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September 30, 2015; International Business Times

David Sirota and Andrew Perez write for the International Business Times that in the years between her 2002 Senate vote to authorize the U.S. invasion of Iraq and her statement this year, as a presidential candidate, that her vote was a “mistake,” Hillary Clinton was plumping Iraq as a “business opportunity” for U.S. corporations.

According to a 2013 email just released by the State Department, Deputy Secretary of State Thomas Nides in 2011 hosted an “engaging roundtable discussion on investing in Iraq with senior executives from 30 U.S. companies and senior representatives from the U.S. and Iraqi governments.” The email quotes then-Secretary Clinton, apparently one of the senior government representatives in the session, as having said, “It’s time for the United States to start thinking of Iraq as a business opportunity.”

Sirota and Perez note that the email specifically mentioned JPMorgan Chase and ExxonMobil, both of which signed deals with the U.S. government—JPMorgan to run an export-import bank in Iraq and ExxonMobil to redevelop Iraqi oil fields. It is doubtful that too many people will be surprised to learn that there were business interests competing with the U.S. government’s much more loudly touted security and humanitarian motivations in the decision to invade Iraq. Nonetheless, Sirota and Perez include comments from the likes of former Defense Secretary Chuck Hagel, former Federal Reserve chairman Alan Greenspan, and former general John Abizaid acknowledging that, in Greenspan’s words, “The Iraq war is largely about oil.”

The State Department email about the roundtable (available on Scribd) indicates that the unnamed business sector participants in the session were no dummies. Several identified numerous constraints they would face as investors in the war-ravaged country and listed U.S. government actions that they thought would improve the risk and benefit climate for them in Iraq. The challenges listed by the participants included “security, basic services, infrastructure, corruption, taxation, and Iraq’s bureaucracy” as well as specific issues such as the lack of sovereign guarantees and a sovereign credit rating from Baghdad. Deputy Secretary Nides committed the State Department to helping U.S. companies investing in Iraq, including more direct support—presumably subsidy—from the U.S. Trade and Development Agency. Disturbingly for NGOs, the business executives pressed for “a stronger emphasis for USAID on helping U.S. businesses,” a direction that USAID has been trending toward for some time under both the Bush and Obama administrations, though apparently not with the alacrity that the business sector might have wanted.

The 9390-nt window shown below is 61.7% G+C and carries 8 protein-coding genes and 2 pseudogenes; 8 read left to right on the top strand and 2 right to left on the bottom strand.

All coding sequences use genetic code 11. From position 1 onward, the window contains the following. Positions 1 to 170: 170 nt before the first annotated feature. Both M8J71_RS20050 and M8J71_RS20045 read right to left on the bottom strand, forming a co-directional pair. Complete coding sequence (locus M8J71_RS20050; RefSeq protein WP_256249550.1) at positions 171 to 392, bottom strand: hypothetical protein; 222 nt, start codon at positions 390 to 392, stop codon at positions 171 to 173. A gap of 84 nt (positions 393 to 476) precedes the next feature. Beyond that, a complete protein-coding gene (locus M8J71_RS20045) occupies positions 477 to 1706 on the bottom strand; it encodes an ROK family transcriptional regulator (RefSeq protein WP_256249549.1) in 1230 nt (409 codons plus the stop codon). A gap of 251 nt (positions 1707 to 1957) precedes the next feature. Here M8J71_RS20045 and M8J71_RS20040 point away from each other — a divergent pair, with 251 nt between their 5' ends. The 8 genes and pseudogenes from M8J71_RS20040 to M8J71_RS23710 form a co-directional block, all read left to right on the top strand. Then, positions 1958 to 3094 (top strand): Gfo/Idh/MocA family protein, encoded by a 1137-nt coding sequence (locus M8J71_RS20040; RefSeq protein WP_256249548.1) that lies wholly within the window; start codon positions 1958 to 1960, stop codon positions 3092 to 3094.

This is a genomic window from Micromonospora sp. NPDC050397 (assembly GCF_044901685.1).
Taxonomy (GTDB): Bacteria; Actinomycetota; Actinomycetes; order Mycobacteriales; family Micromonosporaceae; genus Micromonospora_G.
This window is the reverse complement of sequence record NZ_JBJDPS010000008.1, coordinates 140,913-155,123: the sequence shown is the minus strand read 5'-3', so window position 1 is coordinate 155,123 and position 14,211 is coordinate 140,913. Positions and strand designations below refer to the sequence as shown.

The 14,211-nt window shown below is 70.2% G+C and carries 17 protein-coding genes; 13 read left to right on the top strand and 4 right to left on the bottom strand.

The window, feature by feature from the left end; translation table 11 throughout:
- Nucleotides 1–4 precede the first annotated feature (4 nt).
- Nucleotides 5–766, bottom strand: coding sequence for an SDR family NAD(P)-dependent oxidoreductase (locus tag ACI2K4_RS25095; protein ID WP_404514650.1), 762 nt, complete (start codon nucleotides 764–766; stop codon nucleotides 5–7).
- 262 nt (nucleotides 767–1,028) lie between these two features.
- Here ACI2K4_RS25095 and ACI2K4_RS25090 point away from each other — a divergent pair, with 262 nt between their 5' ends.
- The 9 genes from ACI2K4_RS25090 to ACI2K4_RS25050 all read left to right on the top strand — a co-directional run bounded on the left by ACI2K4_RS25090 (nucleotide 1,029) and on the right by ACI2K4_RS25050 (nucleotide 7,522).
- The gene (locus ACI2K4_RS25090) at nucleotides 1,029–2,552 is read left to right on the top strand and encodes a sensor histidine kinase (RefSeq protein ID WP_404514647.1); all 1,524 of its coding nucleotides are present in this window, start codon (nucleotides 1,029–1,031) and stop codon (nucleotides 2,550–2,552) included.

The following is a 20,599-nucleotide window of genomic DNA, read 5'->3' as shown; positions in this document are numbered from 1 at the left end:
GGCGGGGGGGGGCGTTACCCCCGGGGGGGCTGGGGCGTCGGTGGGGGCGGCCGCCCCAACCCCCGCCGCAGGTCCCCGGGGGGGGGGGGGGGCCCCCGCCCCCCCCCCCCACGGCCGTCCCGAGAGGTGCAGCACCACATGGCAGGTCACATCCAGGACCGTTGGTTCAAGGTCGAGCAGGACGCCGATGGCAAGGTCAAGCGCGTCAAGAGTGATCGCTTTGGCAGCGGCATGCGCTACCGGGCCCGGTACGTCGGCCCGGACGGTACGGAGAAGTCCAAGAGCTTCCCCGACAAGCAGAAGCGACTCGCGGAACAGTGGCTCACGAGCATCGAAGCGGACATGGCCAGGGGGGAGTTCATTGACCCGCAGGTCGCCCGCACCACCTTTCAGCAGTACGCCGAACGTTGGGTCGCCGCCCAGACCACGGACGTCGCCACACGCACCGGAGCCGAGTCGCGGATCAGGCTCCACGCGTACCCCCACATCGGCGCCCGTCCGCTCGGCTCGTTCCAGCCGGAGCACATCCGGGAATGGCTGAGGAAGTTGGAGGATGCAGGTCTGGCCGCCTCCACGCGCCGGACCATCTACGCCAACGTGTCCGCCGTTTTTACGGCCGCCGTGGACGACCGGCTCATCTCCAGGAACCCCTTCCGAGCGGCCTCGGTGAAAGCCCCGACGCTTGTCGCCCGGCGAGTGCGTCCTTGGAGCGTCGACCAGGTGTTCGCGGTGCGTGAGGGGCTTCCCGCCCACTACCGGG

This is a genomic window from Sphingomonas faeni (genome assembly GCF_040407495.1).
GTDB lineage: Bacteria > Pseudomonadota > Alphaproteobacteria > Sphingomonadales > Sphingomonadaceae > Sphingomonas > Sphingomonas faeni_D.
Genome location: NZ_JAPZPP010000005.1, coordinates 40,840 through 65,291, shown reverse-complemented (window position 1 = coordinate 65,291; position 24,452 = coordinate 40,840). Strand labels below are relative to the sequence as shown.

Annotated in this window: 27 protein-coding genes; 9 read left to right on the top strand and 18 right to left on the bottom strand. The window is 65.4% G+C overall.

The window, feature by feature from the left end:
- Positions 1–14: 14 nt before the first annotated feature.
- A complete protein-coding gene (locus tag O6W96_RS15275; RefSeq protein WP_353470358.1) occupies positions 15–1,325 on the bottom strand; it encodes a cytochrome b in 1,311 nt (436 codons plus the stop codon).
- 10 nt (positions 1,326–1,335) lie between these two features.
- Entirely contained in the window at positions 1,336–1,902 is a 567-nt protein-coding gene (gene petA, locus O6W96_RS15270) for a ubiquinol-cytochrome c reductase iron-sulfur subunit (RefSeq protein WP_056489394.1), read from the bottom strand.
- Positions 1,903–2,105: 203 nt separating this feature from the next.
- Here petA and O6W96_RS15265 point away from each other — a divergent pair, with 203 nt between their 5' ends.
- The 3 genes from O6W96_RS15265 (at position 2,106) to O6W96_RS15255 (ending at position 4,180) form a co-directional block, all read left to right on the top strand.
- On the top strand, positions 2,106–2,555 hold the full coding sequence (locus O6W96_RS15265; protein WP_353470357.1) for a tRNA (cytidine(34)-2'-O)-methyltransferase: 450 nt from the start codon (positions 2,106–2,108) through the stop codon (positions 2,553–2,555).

The two IBT authors make a point of the participation of JPMorgan and ExxonMobil in the roundtable, the two firms’ designation for government deals in Iraq, and their contributions to the Clinton charitable juggernaut ($450,000 from JPMorgan, $1 million from ExxonMobil). Whether they were getting specific U.S. government support for deals in Iraq or not, many of the roundtable participants were or are major corporate players with interests in Iraq and interests in the Clinton Foundation—or both. (The email referenced an attached participants list, but that attachment was not available on Scribd.)

Corporation Sample Iraq Investments Donations to the Clinton Foundation
ExxonMobil ExxonMobil has two affiliates in Iraq, ExxonMobil in Iraq Ltd. with extensive business operations in the West Qurna oil fields and ExxonMobil Kurdistan Region of Iraq with a production-sharing contract for 848,000 acres in Kurdistan. $1m-$5m
JPMorgan Chase Selected (along with other banks) to run the Trade Bank of Iraq; along with Citigroup and Deutsche Bank, JPMorgan was designated in 2015 as the lead manager for marketing an Iraqi Eurobond. Speaking fees to the Foundation between $250,001 and $500,000